was an American
The United States of America is a federal constitutional republic comprising fifty states and a federal district...
sea captain, merchant, and statesman from Hartford, Connecticut
Hartford is the capital of the U.S. state of Connecticut. The seat of Hartford County until Connecticut disbanded county government in 1960, it is the second most populous city on New England's largest river, the Connecticut River. As of the 2010 Census, Hartford's population was 124,775, making...
who profited from his position as a government official charged with supplying the Continental Army. He represented Connecticut
Connecticut is a state in the New England region of the northeastern United States. It is bordered by Rhode Island to the east, Massachusetts to the north, and the state of New York to the west and the south .Connecticut is named for the Connecticut River, the major U.S. river that approximately...
in both the Continental Congress
The Continental Congress was a convention of delegates called together from the Thirteen Colonies that became the governing body of the United States during the American Revolution....
and the United States House of Representatives
The United States House of Representatives is one of the two Houses of the United States Congress, the bicameral legislature which also includes the Senate.The composition and powers of the House are established in Article One of the Constitution...
He was a descendant of William Wadsworth
William Wadsworth was an early pioneer of New England, a founder of Hartford, Connecticut and the patriarch of numerous and prominent Wadsworth descendants of North America, including the poet Ezra Pound.-Origins:William’s exact origins have challenged descendants and researchers over the centuries...
, one of the founders of Hartford
Here are the 163 men and women listed in the Book of Distribution of Land as being those who settled in Hartford, Connecticut before February 1640. Their names are on a monument in Hartford's Ancient Burying Ground....
and a pastor of the town's Center Congregational Church. He went to sea in 1761 at the age of 18 for health reasons, starting as a regular sailor on one of his uncle's ships. He rose to become first mate of a vessel and eventually a captain who made his fortune in the West India trade.
During the American Revolution
When the war started, Wadsworth was appointed to a committee charged with buying 5,000 pairs of yarn stockings for the army (which had already been sent to Canada). He served on another committee to procure 1,800 pounds of "lawful money in specie" in exchange for bills for use by the army. The Connecticut General Assembly later commissioned him and Col. Jonathan Fitch to find a large number of tin kettles for the army. The next assignment was to buy up as much pork as he could (both to furnish the American army and to keep it out of the hands and stomachs of the British forces).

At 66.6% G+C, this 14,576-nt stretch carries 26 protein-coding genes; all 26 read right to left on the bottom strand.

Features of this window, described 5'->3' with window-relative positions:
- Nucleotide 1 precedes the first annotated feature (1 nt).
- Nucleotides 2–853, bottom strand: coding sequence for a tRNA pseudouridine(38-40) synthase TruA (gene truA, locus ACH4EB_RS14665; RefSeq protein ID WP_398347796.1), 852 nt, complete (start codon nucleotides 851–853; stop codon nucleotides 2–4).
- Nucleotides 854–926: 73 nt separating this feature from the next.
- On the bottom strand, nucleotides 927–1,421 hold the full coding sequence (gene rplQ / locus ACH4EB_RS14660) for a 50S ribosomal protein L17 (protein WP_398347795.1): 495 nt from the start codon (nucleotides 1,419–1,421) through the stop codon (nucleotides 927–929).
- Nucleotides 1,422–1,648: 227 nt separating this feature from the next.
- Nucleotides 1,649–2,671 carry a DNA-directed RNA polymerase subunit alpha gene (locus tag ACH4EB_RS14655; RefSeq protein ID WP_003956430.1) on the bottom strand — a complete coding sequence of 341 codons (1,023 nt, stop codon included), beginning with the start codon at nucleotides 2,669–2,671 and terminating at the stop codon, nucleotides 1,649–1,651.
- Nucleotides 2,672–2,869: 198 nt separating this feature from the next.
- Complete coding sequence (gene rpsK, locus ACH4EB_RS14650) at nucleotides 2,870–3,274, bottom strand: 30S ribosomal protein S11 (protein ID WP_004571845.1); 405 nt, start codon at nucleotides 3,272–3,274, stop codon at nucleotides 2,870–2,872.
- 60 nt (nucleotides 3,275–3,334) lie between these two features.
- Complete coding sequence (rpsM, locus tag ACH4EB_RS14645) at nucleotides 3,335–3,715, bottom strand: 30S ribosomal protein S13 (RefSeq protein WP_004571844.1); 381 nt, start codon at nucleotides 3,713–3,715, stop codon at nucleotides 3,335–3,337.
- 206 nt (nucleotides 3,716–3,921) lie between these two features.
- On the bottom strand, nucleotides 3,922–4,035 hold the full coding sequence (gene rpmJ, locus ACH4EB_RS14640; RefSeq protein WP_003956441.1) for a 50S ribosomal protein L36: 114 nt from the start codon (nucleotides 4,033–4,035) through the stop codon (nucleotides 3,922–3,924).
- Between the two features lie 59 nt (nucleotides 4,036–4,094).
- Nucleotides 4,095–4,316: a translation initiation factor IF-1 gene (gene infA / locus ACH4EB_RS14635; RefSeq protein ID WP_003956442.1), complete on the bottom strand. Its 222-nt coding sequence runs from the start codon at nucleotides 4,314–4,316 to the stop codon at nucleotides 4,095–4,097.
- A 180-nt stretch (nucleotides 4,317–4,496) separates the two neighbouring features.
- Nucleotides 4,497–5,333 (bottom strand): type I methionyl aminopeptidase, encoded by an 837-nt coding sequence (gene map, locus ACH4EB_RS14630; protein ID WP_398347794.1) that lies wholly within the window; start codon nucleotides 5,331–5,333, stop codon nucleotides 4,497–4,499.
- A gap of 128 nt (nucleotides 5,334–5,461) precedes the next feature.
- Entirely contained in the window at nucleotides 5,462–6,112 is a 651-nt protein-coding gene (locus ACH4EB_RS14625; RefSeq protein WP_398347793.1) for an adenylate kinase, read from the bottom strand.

Having served effectively in these assignments in Connecticut, Congress elected him Deputy Commissary General of Purchases on June 17, 1777, but he resigned in August. When Congress reorganized the supply system, he became Commissary General in April 1778, resigneing in December 1779.
Reaching the rank of colonel, he became commissary for Comte de Rochambeau's army until the war's end. In the summer of 1783, he went to Paris to report to the French on his activities.
He is said to have turned a good profit for himself in his transactions for supplies.
Wadsworth was a good friend of Nathanael Greene and during the time Greene was Quarter-master General they formed some investment partnerships. After Greene's death in 1786 Jeremiah was both an adviser and suspected married lover to the widow Caty Greene.
After the Revolution
Wadsworth became a "pioneer in banking, insurance, and the breeding of cattle" after the war, according to historian North Callahan.
He was a member of the Continental Congress in 1788 and a member of the Connecticut convention which ratified the U.S. Constitution in 1788. From 1789 to 1795 he served three terms in the U.S. House of Representatives. He was a member of the Connecticut House of Representatives in 1795 and of the state Executive Council from 1795 to 1801.
He was appointed Treaty Commissioner, by George Washington
George Washington was the dominant military and political leader of the new United States of America from 1775 to 1799. He led the American victory over Great Britain in the American Revolutionary War as commander-in-chief of the Continental Army from 1775 to 1783, and presided over the writing of...
, at the Treaty of Big Tree
Treaty of Big Tree was a formal treaty, held from August 20, 1797 until September 16, 1797, between the Seneca nation and the United States of America. The delegates for both parties met at the residence of William Wadsworth, an early pioneer of the area and Captain of the local militia, in what is...
between the U.S. and the Seneca nation
The Seneca are a group of indigenous people native to North America. They were the nation located farthest to the west within the Six Nations or Iroquois League in New York before the American Revolution. While exact population figures are unknown, approximately 15,000 to 25,000 Seneca live in...
He died in Hartford, Conn., April 30, 1804, and is interred in the Ancient Burying Ground.